Trust building and dialogue around Ukraine police reform
A room full of startled spectators looks on as Patrol Officer Kovalenko grapples with her opponent. Seeing an opening, she makes her move, deftly flipping her opponent onto the ground and subduing him to the stunned gasps of those gathered nearby.
No, this is no criminal hideout, nor is the man on the floor suspected of a crime. This is a self-defense demonstration at Lviv Public Library, one of 120 community engagement events bringing together Ukraine's new patrol police with local residents at libraries across Ukraine under the auspices of IREX's My New Police project.
More than two years after Ukraine's Revolution of Dignity, Ukrainians persist in their demand for meaningful reform, yet skepticism of the many current efforts' viability continues to grow.
The notoriously corrupt "militsiya" (militia) police force remains an unpopular vestige of the former regime and has long engendered distrust and resentment. Ukraine's highly visible patrol police reform is therefore of particular public interest and comes at a critical time. Just under 4% of Ukrainians believe that the militsiya police are willing to overcome corruption, according to a December 2015 survey conducted by the USAID-funded Ukraine National Initiatives to Enhance Reforms. Conversely, nearly 40% think that the new patrol police are willing to do so (only the military received a higher percentage among government bodies).
Composed of young, more diverse, better equipped, and better trained officers, the new force currently exists in 21 cities across Ukraine and has considerable work ahead to convince the public that today's police represent the people - not politicians and their oligarch patrons.
Responding to the public's skepticism, IREX, in partnership with the International Development Law Organization, launched My New Police in August 2015. Funded by the U.S. Department of State's Bureau of International Narcotics and Law Enforcement, My New Police works with a network of public libraries, civil society organizations, patrol police and government officials, and media outlets to facilitate a series of citizen-police engagement events that convene local communities for public dialogue about the reform?s substance, progress, and impact on Ukrainians? daily lives.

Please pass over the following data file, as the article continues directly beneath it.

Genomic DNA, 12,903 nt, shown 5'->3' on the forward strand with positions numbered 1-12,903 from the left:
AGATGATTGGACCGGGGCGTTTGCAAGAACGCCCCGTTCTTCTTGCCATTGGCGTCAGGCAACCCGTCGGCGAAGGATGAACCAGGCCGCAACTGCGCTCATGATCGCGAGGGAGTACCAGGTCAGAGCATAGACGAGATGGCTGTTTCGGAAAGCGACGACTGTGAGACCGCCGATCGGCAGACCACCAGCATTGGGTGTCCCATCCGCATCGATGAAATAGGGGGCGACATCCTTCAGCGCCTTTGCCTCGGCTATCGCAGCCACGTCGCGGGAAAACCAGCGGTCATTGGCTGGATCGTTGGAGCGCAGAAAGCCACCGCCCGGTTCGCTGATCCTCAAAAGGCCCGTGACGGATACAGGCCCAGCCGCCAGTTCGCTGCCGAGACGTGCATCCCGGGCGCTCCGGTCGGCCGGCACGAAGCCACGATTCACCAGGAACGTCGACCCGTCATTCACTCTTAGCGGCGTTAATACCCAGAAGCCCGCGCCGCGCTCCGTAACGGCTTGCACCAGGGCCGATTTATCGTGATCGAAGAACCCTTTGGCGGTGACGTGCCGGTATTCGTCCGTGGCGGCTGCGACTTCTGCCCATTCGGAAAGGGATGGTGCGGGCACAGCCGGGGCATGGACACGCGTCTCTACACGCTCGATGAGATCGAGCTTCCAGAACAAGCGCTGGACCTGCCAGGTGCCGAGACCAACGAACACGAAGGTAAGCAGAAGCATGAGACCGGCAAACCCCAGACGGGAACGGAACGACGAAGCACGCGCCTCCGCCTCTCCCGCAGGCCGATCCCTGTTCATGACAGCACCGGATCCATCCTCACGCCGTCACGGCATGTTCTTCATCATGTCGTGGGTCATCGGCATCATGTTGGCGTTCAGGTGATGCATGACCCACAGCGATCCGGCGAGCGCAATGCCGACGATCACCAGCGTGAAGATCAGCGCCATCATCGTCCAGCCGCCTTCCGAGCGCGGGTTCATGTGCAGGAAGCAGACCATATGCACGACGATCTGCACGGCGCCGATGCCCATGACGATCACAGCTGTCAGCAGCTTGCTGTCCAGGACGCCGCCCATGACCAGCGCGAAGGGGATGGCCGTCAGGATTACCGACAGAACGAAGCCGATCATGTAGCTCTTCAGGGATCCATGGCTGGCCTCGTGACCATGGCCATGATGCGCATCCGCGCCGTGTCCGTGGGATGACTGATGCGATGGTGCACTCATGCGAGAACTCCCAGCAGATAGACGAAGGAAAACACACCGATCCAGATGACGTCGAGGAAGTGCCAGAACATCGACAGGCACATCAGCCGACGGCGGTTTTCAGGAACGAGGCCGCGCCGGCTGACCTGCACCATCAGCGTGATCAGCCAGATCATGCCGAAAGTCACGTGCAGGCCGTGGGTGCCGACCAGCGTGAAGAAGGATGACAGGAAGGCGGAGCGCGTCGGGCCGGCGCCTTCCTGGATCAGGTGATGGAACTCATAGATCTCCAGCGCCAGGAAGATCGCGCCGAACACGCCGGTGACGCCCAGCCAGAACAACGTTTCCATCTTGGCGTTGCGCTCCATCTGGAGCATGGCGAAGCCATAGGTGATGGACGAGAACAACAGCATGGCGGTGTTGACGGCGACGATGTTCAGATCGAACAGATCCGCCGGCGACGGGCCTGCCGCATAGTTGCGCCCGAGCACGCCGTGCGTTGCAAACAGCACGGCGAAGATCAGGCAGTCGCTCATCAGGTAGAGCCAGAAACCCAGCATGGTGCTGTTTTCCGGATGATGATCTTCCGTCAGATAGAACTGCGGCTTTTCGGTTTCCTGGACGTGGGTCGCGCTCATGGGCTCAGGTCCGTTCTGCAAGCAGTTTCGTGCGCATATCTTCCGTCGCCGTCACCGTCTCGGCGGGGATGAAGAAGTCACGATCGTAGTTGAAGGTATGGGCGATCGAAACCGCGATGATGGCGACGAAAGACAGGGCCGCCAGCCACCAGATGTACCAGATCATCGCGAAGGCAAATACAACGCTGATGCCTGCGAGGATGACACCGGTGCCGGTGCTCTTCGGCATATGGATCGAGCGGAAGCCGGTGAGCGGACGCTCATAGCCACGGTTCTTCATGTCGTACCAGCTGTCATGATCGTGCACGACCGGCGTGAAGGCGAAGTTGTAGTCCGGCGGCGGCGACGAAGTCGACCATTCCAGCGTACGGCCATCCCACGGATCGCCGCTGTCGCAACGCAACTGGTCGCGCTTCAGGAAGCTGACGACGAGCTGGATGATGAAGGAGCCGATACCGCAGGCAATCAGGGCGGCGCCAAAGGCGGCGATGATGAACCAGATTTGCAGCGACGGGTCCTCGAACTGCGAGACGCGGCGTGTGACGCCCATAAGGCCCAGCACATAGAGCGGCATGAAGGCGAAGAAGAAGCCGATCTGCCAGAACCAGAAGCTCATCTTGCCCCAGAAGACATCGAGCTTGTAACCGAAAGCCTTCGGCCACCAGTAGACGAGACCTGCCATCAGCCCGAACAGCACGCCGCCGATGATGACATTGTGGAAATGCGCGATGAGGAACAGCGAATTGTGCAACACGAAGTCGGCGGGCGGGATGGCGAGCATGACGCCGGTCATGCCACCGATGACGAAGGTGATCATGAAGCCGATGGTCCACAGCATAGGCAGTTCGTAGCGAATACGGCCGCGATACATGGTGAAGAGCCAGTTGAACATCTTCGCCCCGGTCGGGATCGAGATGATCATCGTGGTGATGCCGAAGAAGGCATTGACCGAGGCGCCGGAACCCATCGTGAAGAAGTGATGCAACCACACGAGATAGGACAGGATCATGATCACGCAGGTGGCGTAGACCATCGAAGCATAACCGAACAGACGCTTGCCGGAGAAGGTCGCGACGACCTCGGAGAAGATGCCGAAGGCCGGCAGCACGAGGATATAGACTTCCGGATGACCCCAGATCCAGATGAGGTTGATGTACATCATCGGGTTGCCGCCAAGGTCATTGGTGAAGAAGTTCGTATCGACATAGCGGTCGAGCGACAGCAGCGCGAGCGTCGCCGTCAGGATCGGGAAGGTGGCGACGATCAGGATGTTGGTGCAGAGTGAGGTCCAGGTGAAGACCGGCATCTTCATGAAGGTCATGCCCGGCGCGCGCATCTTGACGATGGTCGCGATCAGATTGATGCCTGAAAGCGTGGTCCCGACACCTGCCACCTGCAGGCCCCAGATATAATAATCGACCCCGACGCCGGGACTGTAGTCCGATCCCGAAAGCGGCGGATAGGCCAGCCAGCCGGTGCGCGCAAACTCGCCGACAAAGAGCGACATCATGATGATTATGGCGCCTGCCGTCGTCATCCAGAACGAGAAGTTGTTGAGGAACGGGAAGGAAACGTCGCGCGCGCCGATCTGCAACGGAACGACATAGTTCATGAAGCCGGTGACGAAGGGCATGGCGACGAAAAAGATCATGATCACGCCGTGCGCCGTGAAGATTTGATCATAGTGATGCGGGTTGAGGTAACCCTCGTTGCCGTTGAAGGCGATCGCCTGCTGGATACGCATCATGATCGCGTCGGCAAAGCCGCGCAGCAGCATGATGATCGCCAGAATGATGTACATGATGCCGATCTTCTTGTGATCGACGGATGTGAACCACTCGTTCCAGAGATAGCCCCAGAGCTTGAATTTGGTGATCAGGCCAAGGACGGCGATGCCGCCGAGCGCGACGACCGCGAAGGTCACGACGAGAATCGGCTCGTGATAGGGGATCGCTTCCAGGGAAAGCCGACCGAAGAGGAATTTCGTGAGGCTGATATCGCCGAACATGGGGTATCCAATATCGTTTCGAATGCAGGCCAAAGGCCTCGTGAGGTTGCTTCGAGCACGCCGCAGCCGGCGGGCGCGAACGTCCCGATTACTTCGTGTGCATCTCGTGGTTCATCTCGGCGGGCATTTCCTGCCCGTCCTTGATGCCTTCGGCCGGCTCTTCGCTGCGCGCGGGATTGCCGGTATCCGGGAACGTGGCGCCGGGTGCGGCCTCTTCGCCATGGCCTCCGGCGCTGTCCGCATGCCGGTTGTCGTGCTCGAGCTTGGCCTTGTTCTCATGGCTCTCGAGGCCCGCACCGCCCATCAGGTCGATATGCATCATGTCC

IREX trained 71 librarians from each of the project's 46 partner libraries to organize and facilitate a range of community engagement events. Since January 2016, My New Police has conducted 120 public events for over 4,300 Ukrainians in Dnipropetrovsk, Kharkiv, Kyiv, Lviv, Mykolaiv, and Odesa.
Project data collected immediately before and immediately following events reveals a 42% increase in the number of attendees claiming to have a solid understanding of the reform process and the patrol police itself (from 12% to 54%). Similarly, the percentage of respondents reporting a positive attitude toward patrol police grew from 40% to 73%, with only 2% holding negative views after participating in project events.
Importantly, the project does not seek to expand support for the reforms; such support must be earned. Rather, these events provide an opportunity to bring together police and those whom they serve for transparent dialogue that allows attendees to educate themselves about the reform and to replace suspicion and enmity with trust and understanding.
"Libraries offer the chance for Ukrainians of all generations—children, students, and adults—to engage in a more intimate dialogue with patrol police," said Alla Marchenko, a patrol police press officer from Odesa.
A typical day in the My New Police community outreach schedule might begin in Odesa with an early morning meeting with kindergarteners or a "Living Library" discussion, before moving to a 12 o'clock neighborhood watch meeting with active community members and their local patrol officers. An early afternoon gathering with elderly residents in Lviv is next, followed by a film screening and discussion in Kharkiv to close out the day.
Such events strip away the intimidation and stereotypes that may have existed previously, exposing officers' personal stories to attendees and humanizing them in the public eye.
"I think that, before, being a police officer meant having a lot of money and was associated with bribes and corruption," Maksym, a participant at a My New Police event in Odesa, said. "Now, it signifies decency."
My New Police is a project of the U.S. Department of State's Bureau of International Narcotics and Law Enforcement Affairs and is implemented by IREX, in partnership with the International Development Law Organization.